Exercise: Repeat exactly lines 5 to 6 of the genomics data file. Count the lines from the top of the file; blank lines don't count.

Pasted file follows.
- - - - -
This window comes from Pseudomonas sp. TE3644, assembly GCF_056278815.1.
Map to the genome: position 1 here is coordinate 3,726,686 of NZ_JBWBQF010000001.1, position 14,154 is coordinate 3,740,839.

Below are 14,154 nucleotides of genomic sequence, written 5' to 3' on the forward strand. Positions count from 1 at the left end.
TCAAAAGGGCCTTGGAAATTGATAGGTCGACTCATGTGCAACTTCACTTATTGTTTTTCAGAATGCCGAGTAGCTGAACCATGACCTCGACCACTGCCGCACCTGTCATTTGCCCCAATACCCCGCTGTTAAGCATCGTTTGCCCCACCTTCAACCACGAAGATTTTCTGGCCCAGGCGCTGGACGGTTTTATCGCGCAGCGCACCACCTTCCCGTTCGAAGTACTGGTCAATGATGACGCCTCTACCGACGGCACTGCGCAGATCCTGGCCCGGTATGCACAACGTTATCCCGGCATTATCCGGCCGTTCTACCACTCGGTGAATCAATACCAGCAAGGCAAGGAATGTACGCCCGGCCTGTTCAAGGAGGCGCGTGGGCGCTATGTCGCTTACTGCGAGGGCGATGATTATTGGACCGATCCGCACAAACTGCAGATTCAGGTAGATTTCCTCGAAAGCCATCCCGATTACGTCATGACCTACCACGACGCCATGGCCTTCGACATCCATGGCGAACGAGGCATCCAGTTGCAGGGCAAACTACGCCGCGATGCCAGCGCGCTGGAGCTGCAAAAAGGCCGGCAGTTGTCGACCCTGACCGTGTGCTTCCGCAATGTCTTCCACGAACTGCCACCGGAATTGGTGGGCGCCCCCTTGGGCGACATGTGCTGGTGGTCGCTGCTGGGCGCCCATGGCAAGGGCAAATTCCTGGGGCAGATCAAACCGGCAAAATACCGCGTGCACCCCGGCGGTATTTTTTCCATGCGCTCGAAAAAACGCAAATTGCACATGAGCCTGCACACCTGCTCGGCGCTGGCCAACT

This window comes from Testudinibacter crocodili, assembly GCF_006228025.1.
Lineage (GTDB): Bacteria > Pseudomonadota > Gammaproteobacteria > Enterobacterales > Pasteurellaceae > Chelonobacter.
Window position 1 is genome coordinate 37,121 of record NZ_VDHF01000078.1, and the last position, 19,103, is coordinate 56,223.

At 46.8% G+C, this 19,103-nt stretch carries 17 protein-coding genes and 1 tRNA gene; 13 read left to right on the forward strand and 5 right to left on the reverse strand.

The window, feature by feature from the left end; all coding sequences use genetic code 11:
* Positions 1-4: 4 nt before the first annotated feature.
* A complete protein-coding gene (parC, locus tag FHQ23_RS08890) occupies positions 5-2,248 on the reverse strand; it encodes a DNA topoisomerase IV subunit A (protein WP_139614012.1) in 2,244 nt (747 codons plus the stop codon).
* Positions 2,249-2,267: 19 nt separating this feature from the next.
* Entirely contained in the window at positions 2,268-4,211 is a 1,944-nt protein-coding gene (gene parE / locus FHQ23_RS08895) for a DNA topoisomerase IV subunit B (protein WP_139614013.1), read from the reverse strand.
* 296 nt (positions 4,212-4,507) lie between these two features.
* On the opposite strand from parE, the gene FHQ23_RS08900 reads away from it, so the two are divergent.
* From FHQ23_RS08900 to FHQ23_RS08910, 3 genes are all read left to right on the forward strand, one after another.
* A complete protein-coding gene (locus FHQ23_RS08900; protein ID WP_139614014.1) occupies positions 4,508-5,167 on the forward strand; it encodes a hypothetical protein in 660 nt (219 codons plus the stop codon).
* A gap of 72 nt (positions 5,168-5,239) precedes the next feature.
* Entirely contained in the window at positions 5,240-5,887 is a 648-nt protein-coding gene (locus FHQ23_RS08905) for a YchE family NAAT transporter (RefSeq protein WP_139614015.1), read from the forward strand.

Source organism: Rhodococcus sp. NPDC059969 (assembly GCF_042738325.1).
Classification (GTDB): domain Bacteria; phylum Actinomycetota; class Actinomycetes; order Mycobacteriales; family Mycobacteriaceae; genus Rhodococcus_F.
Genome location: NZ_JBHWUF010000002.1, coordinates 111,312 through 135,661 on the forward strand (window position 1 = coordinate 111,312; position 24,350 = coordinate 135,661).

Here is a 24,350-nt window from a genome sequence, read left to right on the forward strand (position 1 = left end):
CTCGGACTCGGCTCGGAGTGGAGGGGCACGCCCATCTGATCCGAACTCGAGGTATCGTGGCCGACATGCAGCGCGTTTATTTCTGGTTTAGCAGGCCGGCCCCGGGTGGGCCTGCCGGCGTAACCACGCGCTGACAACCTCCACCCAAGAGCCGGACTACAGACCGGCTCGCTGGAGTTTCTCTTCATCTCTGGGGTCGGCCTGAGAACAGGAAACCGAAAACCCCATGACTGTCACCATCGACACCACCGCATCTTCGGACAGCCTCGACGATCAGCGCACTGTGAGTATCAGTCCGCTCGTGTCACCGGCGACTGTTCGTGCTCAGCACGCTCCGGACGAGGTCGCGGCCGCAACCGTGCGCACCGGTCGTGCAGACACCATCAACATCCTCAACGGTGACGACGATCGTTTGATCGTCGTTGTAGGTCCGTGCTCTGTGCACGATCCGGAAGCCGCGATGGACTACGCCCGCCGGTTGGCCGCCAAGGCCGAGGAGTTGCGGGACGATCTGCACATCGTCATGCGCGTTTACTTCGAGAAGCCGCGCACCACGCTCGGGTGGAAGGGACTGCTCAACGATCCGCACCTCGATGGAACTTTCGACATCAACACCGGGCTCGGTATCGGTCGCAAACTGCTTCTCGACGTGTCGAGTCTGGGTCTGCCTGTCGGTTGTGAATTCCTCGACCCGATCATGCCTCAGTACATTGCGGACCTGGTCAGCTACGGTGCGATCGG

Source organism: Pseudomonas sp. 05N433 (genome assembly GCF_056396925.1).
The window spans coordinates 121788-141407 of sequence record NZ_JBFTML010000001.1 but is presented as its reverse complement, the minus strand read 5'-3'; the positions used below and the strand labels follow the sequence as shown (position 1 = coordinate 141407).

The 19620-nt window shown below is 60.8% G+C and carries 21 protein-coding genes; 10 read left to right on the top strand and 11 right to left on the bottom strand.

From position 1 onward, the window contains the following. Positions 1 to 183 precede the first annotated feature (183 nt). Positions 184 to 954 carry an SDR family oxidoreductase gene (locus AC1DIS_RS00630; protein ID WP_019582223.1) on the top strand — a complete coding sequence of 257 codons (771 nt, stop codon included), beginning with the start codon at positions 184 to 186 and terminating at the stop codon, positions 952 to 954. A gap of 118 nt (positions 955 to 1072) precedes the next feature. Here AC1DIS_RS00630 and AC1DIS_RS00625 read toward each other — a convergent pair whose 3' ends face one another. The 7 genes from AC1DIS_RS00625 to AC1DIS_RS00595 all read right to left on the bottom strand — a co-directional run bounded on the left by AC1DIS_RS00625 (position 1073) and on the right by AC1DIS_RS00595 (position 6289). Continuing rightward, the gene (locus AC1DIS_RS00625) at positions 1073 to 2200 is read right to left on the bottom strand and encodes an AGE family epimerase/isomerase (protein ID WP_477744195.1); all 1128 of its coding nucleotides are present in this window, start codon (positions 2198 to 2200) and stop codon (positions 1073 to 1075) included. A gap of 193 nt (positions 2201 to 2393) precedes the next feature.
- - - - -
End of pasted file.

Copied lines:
This window comes from Testudinibacter crocodili, assembly GCF_006228025.1.
Lineage (GTDB): Bacteria > Pseudomonadota > Gammaproteobacteria > Enterobacterales > Pasteurellaceae > Chelonobacter.